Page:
The Ati-thesis , Marxism

"By that definition, a state capitalist country is one where the government controls the economy and essentially acts like a single huge corporation, extracting the surplus value from the workforce in order to invest it in further production.[3] Friedrich Engels, in Socialism: Utopian and Scientific, argues that state capitalism would be the final stage of capitalism consisting of ownership and management of large-scale production and communication by the bourgeois state.[4]"

Quoted from Wikepedia

Thursday, June 29, 2017

The Maine Legislature's Official Support for Taiwan and the Trans-Pacific Trade Agreement

As a matter of reference, I am posting this statute passed by the Maine Legislature in 2013 and transmitted to President Ma Ying-jeou of Taiwan and to the Director-General of the Taipei Economic and Cultural Office in Boston.

The Taiwan Relations Act of the United States was signed into law in 1979 permitting "unofficial" relations between Taiwan and the USA:

In addition to this provision, the TRA provides for the continuation of “unofficial” diplomatic ties between the two societies. Washington maintains an “unofficial” embassy in Taipei (the American Institute in Taiwan or AIT), while Taipei operates an “unofficial” embassy in Washington, D.C. (the Taiwan Economic and Cultural Representative Office or TECRO). Both sides also operate “unofficial” consulate offices. These entities manage travel documents, facilitate communication with local authorities, and represent their respective governments when negotiating commercial and other agreements Policy Brief Series: The Taiwan Relations Act- the Wilson Center

The relations are maintained as unofficial in order not to offend the One China Policy.

Maine is not the United States, but none the less, enacting this declaration into law is an official act. There is legal wiggle room (such as Maine is not a state government but a public-private corporation).However, one wonders why the Maine Legislature would transgress a United States foreign policy. Were there back room deals in the works?

Since Maine became a corporate state in the 1970', under the Longley Doctrine, the Legislature and the administration function more like the heads of a state corporation than a government by and for the people of Maine. "Manufacturing" by the state corporation often means prototype manufacturing,only for products which will eventually be produced in global low cost labor markets and that market is dominated by state manufacturing at The Advanced Manufacturing Center at the University of Maine. The study written in support of the Trans-Pacific Trade Agreement, and resting on selective facts and data, is also produced by the University of Maine, which is a significant arm of Maine State Inc.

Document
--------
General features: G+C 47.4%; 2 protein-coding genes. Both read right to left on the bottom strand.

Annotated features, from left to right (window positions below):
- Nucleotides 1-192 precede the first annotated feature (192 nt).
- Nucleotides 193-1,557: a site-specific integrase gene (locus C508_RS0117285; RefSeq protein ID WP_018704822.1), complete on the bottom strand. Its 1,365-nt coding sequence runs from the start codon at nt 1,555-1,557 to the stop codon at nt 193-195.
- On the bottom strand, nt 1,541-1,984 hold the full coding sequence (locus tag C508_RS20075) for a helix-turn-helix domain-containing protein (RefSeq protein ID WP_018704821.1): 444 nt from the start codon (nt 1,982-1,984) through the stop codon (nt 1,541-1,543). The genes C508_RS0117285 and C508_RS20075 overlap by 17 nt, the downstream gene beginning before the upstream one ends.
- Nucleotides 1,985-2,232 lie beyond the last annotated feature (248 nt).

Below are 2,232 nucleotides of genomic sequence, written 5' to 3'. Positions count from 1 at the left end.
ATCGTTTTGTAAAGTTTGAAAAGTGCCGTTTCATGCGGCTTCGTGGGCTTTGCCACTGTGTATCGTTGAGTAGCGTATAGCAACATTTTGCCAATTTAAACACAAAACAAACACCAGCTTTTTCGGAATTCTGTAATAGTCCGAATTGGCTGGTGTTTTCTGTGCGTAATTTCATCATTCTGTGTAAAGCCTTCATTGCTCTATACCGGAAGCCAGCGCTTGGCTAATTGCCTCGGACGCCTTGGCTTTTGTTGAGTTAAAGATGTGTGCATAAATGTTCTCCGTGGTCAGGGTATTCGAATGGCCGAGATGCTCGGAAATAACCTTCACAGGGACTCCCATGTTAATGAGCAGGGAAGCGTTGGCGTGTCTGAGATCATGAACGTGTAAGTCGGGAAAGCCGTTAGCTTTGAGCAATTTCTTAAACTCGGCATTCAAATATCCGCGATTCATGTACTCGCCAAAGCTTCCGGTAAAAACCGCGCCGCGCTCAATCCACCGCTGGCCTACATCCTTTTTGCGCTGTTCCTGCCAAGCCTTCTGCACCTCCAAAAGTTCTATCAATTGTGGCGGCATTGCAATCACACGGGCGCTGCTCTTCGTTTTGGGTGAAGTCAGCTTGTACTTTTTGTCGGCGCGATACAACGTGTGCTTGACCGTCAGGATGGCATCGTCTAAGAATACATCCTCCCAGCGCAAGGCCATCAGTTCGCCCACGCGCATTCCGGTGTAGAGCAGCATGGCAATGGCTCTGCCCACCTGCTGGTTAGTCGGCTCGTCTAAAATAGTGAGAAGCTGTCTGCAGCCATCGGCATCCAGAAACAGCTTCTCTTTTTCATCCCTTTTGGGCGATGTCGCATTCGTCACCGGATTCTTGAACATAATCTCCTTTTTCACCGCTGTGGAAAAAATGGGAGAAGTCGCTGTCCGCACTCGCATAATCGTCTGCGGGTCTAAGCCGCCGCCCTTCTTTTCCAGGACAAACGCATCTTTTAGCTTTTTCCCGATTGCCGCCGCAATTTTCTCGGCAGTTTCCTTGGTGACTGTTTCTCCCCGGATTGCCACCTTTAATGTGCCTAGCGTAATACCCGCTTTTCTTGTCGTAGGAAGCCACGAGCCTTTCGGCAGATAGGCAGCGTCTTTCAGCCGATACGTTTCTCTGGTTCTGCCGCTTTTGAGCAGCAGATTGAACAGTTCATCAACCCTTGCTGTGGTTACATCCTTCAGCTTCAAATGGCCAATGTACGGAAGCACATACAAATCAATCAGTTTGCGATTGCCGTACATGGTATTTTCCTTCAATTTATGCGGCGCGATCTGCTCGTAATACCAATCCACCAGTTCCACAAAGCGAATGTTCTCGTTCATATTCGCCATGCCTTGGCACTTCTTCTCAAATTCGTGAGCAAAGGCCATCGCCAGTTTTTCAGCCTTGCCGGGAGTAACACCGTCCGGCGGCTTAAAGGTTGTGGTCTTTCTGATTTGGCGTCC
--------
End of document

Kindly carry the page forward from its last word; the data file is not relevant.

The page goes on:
This declaration by the Maine Legislature calls for Taiwan to be included in the Trans Pacific Trade Agreement. Donald Trump has since pulled the US out of that agreement but it is likely not the end of the story as other administrations can make other decisions.

I am posting this here as an reference point. I came across the testimony in Citizen Trade Policy Commission, dated September 15, 2016. This is another project of the Maine Legislature. Although it is called the "Citizen" Trade Policy Commission, I couldn't help but notice that all the citizen testimony was against what the board of the corporate state was proposing.

There is reference to a study:The Trans-Pacific Partnership:The Economic Implications for Maine by Catherine Reilly deLutio and Philip A. Trostel

Both the study and the citizen testimony look time consuming to read but I have decided to dig into this.

At first glance I do not see any mention about this resolution passed by he Legislature of  Maine, three years previous to the testimonies, which seems significant enough to mention.

 WHEREAS,  the United States and the Republic of China, known as Taiwan, share a most important relationship supported by our common values of freedom, democracy, rule of law and commitment to a free market economy; 
 andWHEREAS,  President Ma Ying-jeou has worked tirelessly to uphold democratic principles in Taiwan, ensure the prosperity of Taiwan's more than 23,000,000 people, promote Taiwan's international standing and further improve relations between the United States and Taiwan; 
andWHEREAS,  Taiwan and the United States, and especially the State of Maine, share a historically close relationship, marked by tourism, strong bilateral trade, educational and cultural exchange and scientific and technological interests; 
andWHEREAS,  Taiwan is a member of the United States Visa Waiver Program, which reflects the friendship, trust and cooperation shared between our 2 countries and makes travel between Taiwan and the United States for business and tourism even more convenient;